Abû Bakr Muhammad Ibn Ahmad Ibn al-Husain Ibn Omar, surnamed Fakhr al-Islâm (glory of Islamism), and generally known by the appellation of al-Mustazhiri, was born at Maiyafàrikin, but his family belonged to Shash (vol. II. p. 606). This doctor, who was the first Shalite jurisconsult of that age, commenced the study of the law at Maiyafárikin under Abû Abd Allah Muhammad Ibn Baiyân al-Kâzarůni (vol. I. p. 377), and under the kâdi Abû Mansûr atTûsi, the disciple of Abu Muhammad al-Juwaini (vol. II. p. 27). He continued to attend their lessons till the removal of Abû Mansûr from the kadiship of Maiyafàrikin; he then proceeded to Baghdad and attached himself to the shaikh Abû Ishak as-Shirazi (vol. I. p. 9), under whose tuition he pursued his studies and whom he served in the capacity of an under-tutor. He also read over the treatise on jurisprudence, entitled the Shamil, under the author, Abu Nasr Ibn as-Sabbàgh (vol. II. p. 164. Ile accompanied the shaikh Abû Ishak to Naisapùr, and then returned to Baghdad, after having discussed with great ability, and in the presence of the Imam al-Haramain (vol. II. p. 120), a question on a point of law. He is noticed by the hafiz Abd al-Ghâfir al-Farisi, in the Sidk, or continuation of the History of Naisàpúr (vol. II. p. 170). On the death of his master Abû Ishak, he had attained such a reputation in Iråk, as a doctor of the law, that he was nominated chief of the Shafite sect. A number of instructive works were composed by him, such as the Hilya tal-Ulamå (ornament of the learned), wherein he treats of the Shafite system of jurisprudence. Having composed this work, he added to it the conflicting opinions of the imůms on each point of doctrine, and thus formed a large compilation, to which he gave the title of al-Mustazhiri, because he had composed it by the desire of the imam ( khalif) al-Mustazhir billah. Ile wrote also some controversial works. In the year 504 (A. D. 1110-1), he was appointed professor at the Nizâmiya College of Baghdad, and this place he continued to fill till his death. His predecessors in it were, the shaikh Abu Ishak as-Shirâzi, Abû Nasr Ibn as-Sabbâgh, Abû Saad al-Mutawalli, the author of the Tatimma tal-Ibåna (v. II. p. 90), and Abû Hàmid al-Ghazzali (vol. II.

p.

621). A learned shaikh of our sect informed me that,

VOL. II.

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as Abu Bakr as-Shâshi was one day sitting on the sudda (sofa), as is customary with professors when teaching, he applied his handkerchief to his eyes and wept bitterly, repeating, at the same time, this verse :

The dwellings are empty and I am now the chief, though unworthy of authority ; it is for me an affliction to have become the sole depository of power.

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In this, he was actuated by a feeling of justice and the desire of acknowledging the merit of his predecessors and their superiority to himself. The verse just mentioned belongs to a piece which is inserted in the Hamása (1). Abů Bakr as-Shâshi was born in the month of Muharram, A. H. 429 (Oct.-Nov. A. D. 1037), at Maiyâfàrikin. He died on Saturday, the 25th of Shawwal, A. H. 507 (March, A. D. 1114), at Baghdad, and was interred at the Shiraz Gate, in the same tomb with his master Abů Ishak. Some say that he was buried in a grave at the side of his master's.

(1) See Hamasa, page vo.

ABU NASR AL-ARGHIYANI.

Abû Nasr Muhammad Ibn Abd Allah Ibn Ahmad Ibn Muhammad Ibn Abd Allah al-Arghiyâni was a doctor of the sect of as-Shảfi. Having left his native place (Arghiyan) and proceeded to Naisâ pûr, he studied under the Imam al-Haramain (vol. II. p. 120), and obtained distinction by his knowledge of the law, after which he rose to the rank of an imâm (chief doctor of the sect) and acquired a high reputation as a musti and a devout ascetic. He learned Traditions from Abû 'l-Hasan Ali al-Wahidi, the author of the celebrated commentaries on the Koran (vol. II. p. 246), and he has transmitted to us the manner in which that doctor explained these words of the Koran : Verily, I perceive the smell of Joseph (1): according to al-Wakidi, “the East wind asked permission of Almighty “God to waft to Jacob the smell of Joseph, before the bearer of good tidings “ should reach him with his son's shirt (2); and, permission having been given, “it bore the smell to him. It is for this reason that persons in sadness are “ revived by the breath of the East wind; the human body softens under its “influence and sinks into placid enjoyment ; the east wind causes the heart to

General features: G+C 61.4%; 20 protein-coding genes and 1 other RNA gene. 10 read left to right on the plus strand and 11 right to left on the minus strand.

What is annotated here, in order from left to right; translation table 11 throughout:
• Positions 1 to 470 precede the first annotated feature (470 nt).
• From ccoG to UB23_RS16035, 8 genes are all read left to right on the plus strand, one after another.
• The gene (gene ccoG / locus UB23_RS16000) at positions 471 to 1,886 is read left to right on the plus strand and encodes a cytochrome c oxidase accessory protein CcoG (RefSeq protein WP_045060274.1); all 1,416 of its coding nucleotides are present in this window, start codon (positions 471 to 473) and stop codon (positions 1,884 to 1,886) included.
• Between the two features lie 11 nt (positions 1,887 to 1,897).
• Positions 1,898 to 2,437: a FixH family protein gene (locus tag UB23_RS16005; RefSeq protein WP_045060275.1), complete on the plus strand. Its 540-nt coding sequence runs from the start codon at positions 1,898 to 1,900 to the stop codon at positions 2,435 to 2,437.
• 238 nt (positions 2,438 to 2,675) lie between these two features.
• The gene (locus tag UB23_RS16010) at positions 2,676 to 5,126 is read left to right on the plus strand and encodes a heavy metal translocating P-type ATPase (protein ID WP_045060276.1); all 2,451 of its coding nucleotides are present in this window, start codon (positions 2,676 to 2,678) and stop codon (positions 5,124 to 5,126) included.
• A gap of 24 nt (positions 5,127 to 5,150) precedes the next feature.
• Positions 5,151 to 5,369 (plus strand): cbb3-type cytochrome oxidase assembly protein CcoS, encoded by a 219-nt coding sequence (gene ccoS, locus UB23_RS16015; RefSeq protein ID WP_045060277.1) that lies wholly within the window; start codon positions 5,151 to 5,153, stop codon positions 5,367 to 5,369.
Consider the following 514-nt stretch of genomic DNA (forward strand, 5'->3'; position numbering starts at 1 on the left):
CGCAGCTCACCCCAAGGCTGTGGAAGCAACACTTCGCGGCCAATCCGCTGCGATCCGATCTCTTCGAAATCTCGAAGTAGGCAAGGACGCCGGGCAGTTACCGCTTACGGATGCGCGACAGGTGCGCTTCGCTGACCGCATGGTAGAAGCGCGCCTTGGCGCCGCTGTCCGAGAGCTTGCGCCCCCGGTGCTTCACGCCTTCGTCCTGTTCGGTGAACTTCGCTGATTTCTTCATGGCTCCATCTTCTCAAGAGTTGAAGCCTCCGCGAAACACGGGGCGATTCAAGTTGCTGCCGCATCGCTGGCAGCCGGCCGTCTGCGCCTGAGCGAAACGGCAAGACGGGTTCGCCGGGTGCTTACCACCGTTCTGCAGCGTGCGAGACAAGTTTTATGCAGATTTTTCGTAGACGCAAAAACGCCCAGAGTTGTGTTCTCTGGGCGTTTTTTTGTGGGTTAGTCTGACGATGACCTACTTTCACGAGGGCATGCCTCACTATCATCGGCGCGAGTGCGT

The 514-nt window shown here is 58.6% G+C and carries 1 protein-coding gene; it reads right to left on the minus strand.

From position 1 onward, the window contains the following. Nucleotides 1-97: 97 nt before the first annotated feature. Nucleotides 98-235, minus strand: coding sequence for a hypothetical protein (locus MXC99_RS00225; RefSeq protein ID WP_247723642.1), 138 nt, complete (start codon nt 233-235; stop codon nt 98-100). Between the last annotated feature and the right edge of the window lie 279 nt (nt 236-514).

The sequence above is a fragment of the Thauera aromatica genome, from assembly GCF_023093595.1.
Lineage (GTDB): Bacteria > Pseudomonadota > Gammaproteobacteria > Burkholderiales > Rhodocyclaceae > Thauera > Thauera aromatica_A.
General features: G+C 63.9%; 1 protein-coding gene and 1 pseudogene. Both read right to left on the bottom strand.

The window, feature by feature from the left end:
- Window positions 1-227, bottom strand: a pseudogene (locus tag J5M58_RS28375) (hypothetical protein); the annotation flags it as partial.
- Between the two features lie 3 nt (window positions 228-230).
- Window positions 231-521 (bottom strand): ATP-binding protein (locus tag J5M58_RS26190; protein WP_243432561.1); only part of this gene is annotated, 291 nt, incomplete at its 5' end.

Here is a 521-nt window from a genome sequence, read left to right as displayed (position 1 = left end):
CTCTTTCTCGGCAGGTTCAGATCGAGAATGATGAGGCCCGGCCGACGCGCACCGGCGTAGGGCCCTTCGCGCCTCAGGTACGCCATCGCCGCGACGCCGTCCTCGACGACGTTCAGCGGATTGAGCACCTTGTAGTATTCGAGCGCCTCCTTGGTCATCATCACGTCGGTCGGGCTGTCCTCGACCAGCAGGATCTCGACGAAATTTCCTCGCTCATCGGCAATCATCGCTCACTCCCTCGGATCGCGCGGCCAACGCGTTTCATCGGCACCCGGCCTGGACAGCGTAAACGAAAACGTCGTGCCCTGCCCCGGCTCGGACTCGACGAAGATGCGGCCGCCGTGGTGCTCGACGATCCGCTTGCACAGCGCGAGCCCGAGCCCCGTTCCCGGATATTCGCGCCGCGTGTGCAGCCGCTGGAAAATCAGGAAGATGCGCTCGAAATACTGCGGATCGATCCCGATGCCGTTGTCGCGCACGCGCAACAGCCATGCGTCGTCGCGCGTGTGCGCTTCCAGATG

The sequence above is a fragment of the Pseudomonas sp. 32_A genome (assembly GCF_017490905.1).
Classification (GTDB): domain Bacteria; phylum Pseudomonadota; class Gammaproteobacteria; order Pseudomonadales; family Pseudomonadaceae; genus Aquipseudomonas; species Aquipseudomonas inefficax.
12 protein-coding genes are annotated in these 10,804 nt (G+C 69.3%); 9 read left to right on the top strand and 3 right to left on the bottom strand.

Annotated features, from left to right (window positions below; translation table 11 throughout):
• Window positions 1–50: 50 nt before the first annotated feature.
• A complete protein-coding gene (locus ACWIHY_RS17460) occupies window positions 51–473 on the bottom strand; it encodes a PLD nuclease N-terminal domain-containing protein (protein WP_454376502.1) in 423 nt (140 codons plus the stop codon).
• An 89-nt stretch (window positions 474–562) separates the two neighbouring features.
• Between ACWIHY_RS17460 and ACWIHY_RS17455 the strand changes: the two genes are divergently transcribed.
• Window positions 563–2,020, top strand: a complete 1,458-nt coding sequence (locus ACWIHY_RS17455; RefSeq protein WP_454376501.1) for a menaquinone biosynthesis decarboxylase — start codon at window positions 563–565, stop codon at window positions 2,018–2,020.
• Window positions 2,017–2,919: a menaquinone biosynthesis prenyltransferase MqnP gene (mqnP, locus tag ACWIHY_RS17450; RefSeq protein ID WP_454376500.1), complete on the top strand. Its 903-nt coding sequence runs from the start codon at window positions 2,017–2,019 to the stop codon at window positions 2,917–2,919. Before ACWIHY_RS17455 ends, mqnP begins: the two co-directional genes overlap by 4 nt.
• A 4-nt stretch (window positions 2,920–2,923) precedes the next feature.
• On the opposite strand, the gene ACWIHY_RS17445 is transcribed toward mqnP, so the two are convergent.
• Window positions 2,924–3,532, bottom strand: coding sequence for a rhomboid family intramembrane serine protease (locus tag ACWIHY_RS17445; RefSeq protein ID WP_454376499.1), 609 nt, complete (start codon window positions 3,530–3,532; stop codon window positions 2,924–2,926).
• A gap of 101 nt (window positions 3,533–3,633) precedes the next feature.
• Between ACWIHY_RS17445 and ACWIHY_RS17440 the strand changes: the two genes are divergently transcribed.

long for the sight of friends and of home (3). And a poet has said :

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I implore you, O two mountains of an-Namân ()! to let the breath of the East wind come unto us; that breeze which dispels all cares from a melancholy mind.'”

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Abû Nasr al-Arghiyâni was born A. H. 454 (A. D. 1062–3), and he died on the eve of the 24th of Zù ’l-Kaada, A. H. 528 (September, A. D. 1134), at Naisàpůr. He was buried outside the city, at a spot called al-Hira, on the roadside. Relative to the fatwas, or legal opinions, extracted from the work entitled Nihâya tal-Matlab (5), and which are called the Fatâwa Aryhiyâniya, I was doubtful whether they belonged to Abû Nasr or to his brother Abû ’l-Fath Sahl (vol. I. p. 605), as I had not seen the book for a long time before : I even mentioned, in the life of Abů ’l-Fath, that he was its author, but I have since obtained the certain proof of its having been composed by Abù Nasr.- The word Arghiyâni has already been explained (vol. I. p. 606).

(1) Koran, sürat 12, verse 94. (2) See Koran, loco laudato.

(3) The Arabian poets attribute to the east wind effects which European poets would attribute to the west wind, or Zephyr. Indeed, throughout this work, whenever the east wind is mentioned in a piece of verse, it has been rendered by zephyr in the translation.

(4) A great number of places in Arabia bear the name of an-Namân; it is therefore difficult to determine which of them the poet means here.

(B) According to the author of the Tubakal as Shafyin, the Nihaya tal-Matlab here mentioned is the work under that title composed by the Imam al-Haramain. See page 121 of this volume.